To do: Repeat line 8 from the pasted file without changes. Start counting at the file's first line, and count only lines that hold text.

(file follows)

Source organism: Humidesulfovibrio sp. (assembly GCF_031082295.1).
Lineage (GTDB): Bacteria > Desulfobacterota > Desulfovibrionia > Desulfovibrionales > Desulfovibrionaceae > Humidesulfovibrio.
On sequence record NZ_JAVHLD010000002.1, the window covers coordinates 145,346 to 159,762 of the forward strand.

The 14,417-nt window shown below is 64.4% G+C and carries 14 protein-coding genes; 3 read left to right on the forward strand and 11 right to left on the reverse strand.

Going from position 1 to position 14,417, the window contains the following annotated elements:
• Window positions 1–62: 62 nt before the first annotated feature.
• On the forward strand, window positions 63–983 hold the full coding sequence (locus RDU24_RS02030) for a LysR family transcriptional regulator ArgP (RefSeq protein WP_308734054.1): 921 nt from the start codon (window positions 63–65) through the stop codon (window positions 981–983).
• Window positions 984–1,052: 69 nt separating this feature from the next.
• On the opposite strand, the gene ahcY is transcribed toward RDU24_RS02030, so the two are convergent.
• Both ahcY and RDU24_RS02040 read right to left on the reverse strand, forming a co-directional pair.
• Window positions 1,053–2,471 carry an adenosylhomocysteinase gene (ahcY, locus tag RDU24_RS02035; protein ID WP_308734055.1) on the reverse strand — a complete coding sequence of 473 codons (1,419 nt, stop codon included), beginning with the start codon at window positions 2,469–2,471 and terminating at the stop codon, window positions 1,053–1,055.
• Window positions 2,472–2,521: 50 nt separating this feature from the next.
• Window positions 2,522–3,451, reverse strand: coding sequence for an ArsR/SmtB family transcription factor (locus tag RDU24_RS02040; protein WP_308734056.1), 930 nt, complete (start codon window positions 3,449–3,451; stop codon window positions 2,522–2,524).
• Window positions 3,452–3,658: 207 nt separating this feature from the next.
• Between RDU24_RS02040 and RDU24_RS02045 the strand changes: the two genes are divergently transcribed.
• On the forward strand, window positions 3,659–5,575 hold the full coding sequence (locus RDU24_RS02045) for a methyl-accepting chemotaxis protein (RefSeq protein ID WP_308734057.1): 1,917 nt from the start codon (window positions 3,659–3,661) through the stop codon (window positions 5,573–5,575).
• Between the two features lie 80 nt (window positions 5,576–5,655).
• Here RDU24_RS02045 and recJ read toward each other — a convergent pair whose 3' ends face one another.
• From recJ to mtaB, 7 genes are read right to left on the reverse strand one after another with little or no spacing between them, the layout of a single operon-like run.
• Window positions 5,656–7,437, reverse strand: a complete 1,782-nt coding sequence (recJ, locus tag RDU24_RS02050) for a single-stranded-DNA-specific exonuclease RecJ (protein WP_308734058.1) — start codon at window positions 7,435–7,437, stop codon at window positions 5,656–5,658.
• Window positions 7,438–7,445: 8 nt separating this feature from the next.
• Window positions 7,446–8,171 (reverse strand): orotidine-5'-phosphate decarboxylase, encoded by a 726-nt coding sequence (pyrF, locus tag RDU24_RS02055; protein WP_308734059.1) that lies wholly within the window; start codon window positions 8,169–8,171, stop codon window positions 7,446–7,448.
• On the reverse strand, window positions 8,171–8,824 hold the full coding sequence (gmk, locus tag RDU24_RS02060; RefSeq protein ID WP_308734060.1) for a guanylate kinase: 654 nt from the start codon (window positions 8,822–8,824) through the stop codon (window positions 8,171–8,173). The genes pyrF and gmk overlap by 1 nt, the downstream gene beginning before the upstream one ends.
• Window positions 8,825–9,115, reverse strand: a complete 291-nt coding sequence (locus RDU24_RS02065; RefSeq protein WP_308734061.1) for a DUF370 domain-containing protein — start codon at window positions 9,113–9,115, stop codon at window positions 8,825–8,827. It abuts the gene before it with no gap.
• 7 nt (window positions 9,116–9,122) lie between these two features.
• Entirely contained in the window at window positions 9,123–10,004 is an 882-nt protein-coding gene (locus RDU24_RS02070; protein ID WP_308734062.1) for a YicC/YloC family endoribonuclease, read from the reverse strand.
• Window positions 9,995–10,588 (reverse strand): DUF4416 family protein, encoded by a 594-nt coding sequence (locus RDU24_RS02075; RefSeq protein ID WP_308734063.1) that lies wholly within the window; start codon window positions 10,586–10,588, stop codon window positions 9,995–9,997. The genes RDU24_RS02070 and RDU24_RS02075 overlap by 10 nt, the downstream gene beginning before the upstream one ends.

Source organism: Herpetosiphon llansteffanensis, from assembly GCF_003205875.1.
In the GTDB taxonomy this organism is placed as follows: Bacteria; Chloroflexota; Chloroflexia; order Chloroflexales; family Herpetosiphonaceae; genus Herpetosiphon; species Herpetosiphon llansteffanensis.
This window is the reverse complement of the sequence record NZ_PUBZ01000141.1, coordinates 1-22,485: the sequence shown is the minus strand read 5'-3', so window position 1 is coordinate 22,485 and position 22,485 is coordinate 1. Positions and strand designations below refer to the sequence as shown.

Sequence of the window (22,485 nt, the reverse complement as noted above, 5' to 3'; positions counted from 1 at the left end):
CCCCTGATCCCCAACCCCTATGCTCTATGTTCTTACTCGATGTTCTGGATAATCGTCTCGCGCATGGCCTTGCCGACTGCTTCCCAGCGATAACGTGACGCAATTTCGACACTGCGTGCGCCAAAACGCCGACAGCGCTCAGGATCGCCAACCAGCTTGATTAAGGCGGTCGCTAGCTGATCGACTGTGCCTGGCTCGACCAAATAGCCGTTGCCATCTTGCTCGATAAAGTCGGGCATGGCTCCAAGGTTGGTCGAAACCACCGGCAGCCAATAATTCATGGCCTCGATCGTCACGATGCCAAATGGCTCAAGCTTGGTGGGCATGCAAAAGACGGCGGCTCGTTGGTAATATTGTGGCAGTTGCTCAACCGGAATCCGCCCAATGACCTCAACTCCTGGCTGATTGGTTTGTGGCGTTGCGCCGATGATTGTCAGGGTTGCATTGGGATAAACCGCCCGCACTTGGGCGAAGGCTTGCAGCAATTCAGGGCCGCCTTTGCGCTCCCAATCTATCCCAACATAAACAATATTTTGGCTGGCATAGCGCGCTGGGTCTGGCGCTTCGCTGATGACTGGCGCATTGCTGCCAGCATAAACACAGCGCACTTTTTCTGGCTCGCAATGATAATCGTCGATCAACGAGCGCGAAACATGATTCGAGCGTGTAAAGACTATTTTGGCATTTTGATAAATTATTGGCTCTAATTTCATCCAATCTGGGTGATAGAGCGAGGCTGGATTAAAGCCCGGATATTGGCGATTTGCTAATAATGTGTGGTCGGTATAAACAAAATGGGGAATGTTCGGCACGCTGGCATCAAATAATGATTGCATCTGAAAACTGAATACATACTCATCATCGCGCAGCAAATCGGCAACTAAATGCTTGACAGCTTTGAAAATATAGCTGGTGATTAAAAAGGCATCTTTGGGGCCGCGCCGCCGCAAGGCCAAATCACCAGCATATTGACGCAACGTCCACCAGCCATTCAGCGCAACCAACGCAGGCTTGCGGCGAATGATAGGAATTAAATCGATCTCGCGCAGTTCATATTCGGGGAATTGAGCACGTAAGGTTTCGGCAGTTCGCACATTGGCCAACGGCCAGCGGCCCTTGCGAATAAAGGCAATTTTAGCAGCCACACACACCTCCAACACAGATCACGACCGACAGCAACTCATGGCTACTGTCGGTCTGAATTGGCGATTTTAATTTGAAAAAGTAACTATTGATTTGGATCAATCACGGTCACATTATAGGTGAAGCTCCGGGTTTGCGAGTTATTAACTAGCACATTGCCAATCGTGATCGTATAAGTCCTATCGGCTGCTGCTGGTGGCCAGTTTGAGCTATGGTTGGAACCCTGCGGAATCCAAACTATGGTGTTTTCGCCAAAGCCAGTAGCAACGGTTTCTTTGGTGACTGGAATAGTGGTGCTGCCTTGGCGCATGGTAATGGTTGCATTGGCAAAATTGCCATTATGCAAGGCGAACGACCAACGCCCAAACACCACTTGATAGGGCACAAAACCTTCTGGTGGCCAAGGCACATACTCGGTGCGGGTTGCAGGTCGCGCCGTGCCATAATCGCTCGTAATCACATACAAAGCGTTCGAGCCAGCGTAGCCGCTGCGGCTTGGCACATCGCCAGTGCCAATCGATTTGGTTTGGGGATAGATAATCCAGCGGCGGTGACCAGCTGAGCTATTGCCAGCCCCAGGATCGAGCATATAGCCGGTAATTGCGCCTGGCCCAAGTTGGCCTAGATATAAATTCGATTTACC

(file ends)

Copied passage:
• Window positions 984–1,052: 69 nt separating this feature from the next.